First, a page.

Florida Crane Accident Lawyer
A great deal of liability in the area of crane accident litigation stems from failure by employers to properly maintain equipment or train their employees. Electrocution through contacting power lines, crane assembly and disassembly accidents, loading errors, dropped loads and upsets and overturns lend themselves to negligence or civil tort actions.
At the same time, defects in cranes themselves can and do give rise to product liability claims. Cranes buckle, experience failures with their rigging, collapse, experience metal fatigue and other mechanical breakdowns that lead to damages, injuries and sometimes death. A thorough understanding of level, fulcrum, pulley and energy management concepts is essential when isolating whether a failure was due to design, engineering or manufacturing defects. At Podhurst Orseck, our counsel have worked these cases and have the scientific and legal understanding necessary to determine when a case has merit, and, if so, how to move forward on its merits.
Our Florida product liability attorneys recognize that different cranes have different design capabilities and functions. Crane products liability matters require special attention to three basic concepts: 1) capacity 2) stability and; 3) design and application structural integrity, or, more simply “loading.” We also know that cranes are as varied as the applications they fill and design considerations change with each application. Cranes types commonly found in products liability matters:
- Level luffing cranes
- Truck-mounted cranes
- Hammerhead (cantilever) cranes
- Carry deck cranes
- Overhead (bridge) cranes
- Bulk handling (bucket) cranes
- Rough terrain cranes
- Crawler cranes
- Floating and shipboard cranes
- Offshore cranes
- Aerial cranes (See also Podhurst Orseck’s coverage of aviation related matters.)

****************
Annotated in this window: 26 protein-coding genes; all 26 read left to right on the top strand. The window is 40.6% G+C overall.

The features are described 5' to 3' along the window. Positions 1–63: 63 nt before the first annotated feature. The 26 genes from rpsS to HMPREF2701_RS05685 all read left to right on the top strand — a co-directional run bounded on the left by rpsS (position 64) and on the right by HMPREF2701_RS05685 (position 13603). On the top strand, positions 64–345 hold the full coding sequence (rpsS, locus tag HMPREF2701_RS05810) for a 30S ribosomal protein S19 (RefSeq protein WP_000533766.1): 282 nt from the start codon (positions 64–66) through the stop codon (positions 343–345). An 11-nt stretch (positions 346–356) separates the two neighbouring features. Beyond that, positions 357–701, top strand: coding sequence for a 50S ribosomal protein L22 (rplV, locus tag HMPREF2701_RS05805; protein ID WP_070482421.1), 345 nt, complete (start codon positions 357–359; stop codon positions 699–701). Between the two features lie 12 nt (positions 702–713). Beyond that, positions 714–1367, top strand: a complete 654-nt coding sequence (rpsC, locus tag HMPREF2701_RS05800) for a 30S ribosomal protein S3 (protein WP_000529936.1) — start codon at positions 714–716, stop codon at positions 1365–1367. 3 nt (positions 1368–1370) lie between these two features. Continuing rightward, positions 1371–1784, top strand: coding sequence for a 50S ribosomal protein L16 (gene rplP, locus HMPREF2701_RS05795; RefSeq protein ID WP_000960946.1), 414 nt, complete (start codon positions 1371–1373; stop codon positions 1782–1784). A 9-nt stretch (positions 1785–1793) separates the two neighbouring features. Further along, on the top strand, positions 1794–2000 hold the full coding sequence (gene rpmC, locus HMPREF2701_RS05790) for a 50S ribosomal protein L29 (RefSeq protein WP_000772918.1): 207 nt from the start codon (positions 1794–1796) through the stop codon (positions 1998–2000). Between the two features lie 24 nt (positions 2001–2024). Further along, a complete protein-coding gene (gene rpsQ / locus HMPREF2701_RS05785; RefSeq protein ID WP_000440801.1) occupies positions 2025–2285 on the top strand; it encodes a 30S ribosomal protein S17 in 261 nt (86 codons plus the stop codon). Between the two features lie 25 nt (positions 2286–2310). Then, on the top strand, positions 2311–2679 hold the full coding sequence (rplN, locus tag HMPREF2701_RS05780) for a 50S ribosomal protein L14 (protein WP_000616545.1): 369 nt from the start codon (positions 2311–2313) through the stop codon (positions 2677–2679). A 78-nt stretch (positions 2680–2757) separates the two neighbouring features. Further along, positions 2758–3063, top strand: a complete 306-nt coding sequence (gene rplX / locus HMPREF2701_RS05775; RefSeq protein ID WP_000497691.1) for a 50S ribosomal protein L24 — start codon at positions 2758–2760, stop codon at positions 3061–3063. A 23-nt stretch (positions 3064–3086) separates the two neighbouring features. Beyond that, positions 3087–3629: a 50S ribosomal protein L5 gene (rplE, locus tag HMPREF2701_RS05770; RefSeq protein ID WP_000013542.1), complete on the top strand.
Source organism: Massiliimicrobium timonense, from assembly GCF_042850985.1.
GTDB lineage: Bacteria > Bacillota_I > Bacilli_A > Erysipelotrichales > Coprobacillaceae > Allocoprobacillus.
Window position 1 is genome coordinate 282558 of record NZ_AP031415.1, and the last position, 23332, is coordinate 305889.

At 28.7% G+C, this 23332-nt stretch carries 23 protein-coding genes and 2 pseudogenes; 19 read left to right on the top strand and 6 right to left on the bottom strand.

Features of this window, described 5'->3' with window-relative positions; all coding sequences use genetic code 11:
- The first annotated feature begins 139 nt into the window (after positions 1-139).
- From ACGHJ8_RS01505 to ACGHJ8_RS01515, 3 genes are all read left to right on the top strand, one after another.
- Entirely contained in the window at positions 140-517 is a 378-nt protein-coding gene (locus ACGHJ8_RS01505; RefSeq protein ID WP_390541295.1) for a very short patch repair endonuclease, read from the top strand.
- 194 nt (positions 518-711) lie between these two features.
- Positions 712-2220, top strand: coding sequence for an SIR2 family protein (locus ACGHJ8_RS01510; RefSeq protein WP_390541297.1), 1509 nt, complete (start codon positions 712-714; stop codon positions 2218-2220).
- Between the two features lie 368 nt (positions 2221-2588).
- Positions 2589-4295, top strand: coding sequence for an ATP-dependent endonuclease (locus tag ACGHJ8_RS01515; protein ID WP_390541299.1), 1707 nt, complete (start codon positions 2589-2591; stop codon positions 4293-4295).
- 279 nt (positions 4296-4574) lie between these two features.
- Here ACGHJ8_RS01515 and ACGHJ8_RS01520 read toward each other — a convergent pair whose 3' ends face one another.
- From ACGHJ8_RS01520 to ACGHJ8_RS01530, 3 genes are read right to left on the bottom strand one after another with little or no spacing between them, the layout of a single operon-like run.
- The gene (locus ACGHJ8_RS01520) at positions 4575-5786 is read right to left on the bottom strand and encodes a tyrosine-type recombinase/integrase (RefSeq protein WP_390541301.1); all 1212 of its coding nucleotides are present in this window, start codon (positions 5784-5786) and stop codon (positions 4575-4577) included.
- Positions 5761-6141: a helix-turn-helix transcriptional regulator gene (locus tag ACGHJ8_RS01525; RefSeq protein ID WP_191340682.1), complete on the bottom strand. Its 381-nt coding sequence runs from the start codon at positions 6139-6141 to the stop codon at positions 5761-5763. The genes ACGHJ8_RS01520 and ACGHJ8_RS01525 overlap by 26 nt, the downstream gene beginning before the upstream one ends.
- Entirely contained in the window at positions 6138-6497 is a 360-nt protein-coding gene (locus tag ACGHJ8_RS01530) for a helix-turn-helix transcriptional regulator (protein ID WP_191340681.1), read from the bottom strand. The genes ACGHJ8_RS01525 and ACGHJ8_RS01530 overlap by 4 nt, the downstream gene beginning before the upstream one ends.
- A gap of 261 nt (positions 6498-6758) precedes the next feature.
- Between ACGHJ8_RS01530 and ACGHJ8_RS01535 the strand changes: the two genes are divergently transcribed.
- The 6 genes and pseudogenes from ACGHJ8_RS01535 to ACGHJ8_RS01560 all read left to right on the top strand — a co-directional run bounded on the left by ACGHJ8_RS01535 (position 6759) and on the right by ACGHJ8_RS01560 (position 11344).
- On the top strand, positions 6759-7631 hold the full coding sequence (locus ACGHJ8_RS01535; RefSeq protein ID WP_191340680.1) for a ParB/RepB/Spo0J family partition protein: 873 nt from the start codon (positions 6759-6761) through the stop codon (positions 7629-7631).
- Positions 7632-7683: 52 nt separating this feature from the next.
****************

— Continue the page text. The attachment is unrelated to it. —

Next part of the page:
- Tower cranes
- Telescopic cranes
- Gantry cranes
- Jib cranes
- Stacker cranes (Also known as “Automated Storage and Retrieval System” or “ASRS” cranes)
Even when operated by properly trained professionals, cranes can structurally fail. Despite standards required by the Occupational, Safety and Health Administration (OSHA) with respect to cranes, a crane can still be unreasonably unsafe for its intended use. Sometimes OSHA standards are not met or simply ignored by manufacturers.
Other times these failures are preventable by the implementation of safety features which may have been knowingly or negligently excluded in design by the manufacturer. This occurs when, due to manufacturing costs associated with these considerations, a manufacturer opts not to implement them. A classic example in crane litigation includes outrigger interlocks. Outrigger interlocks preclude crane operations when outrigger-equipped cranes do not have solid or sufficient purchase with the underlying terrain. The safety value of these interlocks has become accepted and widely embraced in the industry. Still, some crane manufacturers do not implement them in their design.
A long list of safety considerations often come in to play during the course of a crane product liability case. Emergency cutoff controls, operational limit switches, boom hoist limiting devices, boom stops, emergency load lowering functions and a staggering array of technical design and manufacturing safety innovations must all be thoroughly examined. In the case of structural failure, a solid understanding of metallurgical and capacitance principles are essential for the litigation of a crane product liability case. At Podhurst Orseck, our Florida product liability attorneys have knowledge and experience to represent you in these matters.